Raffles Institution hosts First Youths’ Symposium on Sustainable Water Future

Hosted by Raffles Institution (RI) and supported by PUB, Singapore’s National Water Agency, the Singapore Youth Water Conference (SYWC) is the first student-oriented symposium focused on the topic of water.

The conference aimed to create a deeper awareness and knowledge of water security and sustainability issues in youth aged 15 to 18 years old, and was attended by over 200 students from 11 schools.

With a theme of “The Future of Water”, the SYWC was also organised as a follow-up to this year’s Singapore International Water Week (SIWW) Spotlight 2019 event that was organised in partnership with Ecosperity Week, to encourage youths to continue the dialogue from SIWW and share their thoughts on the pressing challenges faced by the water industry today and in the future.

In addition to the conference, students from various schools including Hwa Chong Institution and Nanyang Polytechnic had the chance to exhibit their solutions to water challenges and sharing of water conservation messages, such as the use of environmentally-friendly hydrogels for stormwater management, synthesising biochar from plants to remove common pollutants in wastewater, and educating their peers on the water treatment process through a fun card game.

Highlights of the students’ solution exhibit included a study conducted by RI students Liu Kaizhong, Melvin Loh, Bek Ming Huan, Justyn Lae and Yeo Eng Xuan, on the effects that laccase enzymes produced by the tree oyster mushroom (Pleurotus Ostreatus) could have on the degradation of textile dyes, and further effects on chemical oxygen demand levels. The study found that laccase enzymes were a more viable, cost-effective method that could be deployed by less developed countries.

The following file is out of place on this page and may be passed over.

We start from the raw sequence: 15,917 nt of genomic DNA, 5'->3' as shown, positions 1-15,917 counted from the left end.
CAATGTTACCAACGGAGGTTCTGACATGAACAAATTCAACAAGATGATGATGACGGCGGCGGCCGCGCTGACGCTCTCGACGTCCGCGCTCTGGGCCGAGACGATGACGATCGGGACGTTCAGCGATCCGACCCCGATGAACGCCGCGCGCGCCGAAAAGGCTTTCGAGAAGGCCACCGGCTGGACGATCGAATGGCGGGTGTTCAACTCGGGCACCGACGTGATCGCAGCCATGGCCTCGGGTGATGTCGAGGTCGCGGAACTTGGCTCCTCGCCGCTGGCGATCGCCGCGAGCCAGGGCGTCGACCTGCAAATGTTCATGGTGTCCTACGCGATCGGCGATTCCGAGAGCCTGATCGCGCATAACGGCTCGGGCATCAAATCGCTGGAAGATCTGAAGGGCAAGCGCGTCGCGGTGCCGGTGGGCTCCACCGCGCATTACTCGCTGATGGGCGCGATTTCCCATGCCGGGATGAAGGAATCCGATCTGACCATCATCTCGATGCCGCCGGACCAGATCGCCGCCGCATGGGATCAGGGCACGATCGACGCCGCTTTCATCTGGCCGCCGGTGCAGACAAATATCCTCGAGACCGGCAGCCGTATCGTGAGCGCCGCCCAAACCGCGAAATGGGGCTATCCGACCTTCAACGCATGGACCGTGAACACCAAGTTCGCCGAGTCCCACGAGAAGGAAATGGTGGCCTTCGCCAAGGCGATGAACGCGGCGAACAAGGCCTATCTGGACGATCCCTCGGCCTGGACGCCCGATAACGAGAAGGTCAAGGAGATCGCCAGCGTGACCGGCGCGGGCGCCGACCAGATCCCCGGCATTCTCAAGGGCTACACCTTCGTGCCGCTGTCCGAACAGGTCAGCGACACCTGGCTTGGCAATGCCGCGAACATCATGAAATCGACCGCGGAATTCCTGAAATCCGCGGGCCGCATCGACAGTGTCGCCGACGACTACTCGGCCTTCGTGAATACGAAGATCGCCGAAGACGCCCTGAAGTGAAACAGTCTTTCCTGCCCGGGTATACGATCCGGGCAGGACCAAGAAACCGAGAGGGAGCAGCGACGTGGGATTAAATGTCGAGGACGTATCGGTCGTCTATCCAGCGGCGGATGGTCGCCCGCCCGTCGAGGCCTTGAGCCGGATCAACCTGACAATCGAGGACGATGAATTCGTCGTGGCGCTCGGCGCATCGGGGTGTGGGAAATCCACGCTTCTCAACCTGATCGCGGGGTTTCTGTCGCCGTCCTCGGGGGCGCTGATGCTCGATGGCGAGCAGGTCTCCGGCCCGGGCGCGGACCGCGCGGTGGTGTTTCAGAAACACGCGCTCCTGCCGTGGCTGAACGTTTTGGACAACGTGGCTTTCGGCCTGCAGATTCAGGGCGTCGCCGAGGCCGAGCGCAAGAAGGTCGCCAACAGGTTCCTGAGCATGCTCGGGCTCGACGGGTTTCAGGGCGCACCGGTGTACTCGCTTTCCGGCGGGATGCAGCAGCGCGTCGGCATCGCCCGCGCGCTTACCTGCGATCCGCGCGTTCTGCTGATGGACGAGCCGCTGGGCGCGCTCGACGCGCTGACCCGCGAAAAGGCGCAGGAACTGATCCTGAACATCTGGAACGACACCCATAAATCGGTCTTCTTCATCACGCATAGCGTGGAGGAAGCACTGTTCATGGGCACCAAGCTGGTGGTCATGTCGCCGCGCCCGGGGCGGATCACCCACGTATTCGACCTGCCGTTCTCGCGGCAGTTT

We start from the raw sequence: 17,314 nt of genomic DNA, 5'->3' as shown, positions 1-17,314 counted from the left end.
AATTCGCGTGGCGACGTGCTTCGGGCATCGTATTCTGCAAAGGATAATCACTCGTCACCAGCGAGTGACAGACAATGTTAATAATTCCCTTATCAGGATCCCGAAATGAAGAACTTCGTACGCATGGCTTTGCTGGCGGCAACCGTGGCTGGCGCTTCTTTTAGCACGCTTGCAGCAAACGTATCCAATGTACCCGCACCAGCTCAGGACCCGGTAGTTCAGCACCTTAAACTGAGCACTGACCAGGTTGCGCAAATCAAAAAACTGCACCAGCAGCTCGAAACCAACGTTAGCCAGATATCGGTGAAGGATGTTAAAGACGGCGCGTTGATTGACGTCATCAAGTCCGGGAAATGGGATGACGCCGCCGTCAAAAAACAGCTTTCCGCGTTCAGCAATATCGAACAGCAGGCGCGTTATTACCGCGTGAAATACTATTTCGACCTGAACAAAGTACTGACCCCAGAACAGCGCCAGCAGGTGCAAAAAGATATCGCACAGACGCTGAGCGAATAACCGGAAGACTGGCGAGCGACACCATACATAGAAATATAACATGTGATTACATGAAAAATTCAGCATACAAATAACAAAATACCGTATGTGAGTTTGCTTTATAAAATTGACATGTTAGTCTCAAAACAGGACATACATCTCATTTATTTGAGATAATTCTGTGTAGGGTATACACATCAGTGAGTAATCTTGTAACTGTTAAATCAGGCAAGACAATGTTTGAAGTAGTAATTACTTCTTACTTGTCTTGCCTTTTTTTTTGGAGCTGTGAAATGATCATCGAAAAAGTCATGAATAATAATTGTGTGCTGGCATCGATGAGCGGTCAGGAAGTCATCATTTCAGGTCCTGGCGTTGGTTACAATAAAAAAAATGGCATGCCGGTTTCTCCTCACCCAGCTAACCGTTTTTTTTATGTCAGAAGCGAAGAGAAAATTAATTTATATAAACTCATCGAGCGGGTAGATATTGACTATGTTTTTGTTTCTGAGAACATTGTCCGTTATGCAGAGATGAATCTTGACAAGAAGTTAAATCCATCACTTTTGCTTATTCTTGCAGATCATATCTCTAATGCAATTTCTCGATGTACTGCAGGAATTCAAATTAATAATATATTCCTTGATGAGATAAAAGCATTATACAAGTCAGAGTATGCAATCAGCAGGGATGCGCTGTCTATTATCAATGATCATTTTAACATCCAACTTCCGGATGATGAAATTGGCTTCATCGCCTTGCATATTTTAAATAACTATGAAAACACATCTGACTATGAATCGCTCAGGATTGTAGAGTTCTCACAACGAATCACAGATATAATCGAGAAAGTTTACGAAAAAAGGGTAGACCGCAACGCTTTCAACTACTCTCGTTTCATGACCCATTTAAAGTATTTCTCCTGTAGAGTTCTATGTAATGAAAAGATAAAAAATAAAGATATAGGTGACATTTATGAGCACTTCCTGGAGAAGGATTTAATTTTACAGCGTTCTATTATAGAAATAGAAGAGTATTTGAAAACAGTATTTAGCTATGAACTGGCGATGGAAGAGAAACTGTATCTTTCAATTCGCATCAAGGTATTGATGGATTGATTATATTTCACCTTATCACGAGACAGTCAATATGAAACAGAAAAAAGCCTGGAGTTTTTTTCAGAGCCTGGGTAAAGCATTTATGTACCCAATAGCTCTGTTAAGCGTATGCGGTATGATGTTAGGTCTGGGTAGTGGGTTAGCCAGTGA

The students explained: “We wanted to focus on this because we wanted to target LDCs – less developed countries. Many people focus on using more expensive technologies and we’re trying to find a cheaper method for this.”

Another study that attracted a high level of interest was conducted by RI students Choy Xin Yun, Liao Xinglin and Vaishaanth Nagaraj. The group explored the efficiency of different types of biochar produced from spent mushroom compost (SMC) in removing heavy metal ions such as lead and copper from water. The group found that all SMC biochar had higher pore density and surface area, and was more effective in removing heavy metal ions from water as compared to raw SMC, which highlighted strong potential for commercial use.

Students Choy Xin Yun, Vaishaanth Nagaraj and Liao Xinglin at the Singapore Science & Engineering Fair (SSEF)

His groupmate Liao added: “In the end, this is not just an academic project, it’s something we want to commercialise. Our scope is not just in Singapore, it can go overseas – in other countries, this will see s of interest.”Explained Nagaraj: “Heavy metal ions have a harmful effect on the human body. What we’re trying to do in our project is discover and synthesise a material that is effective in removing these heavy metal ions from water, so this water is now safe for human consumption.”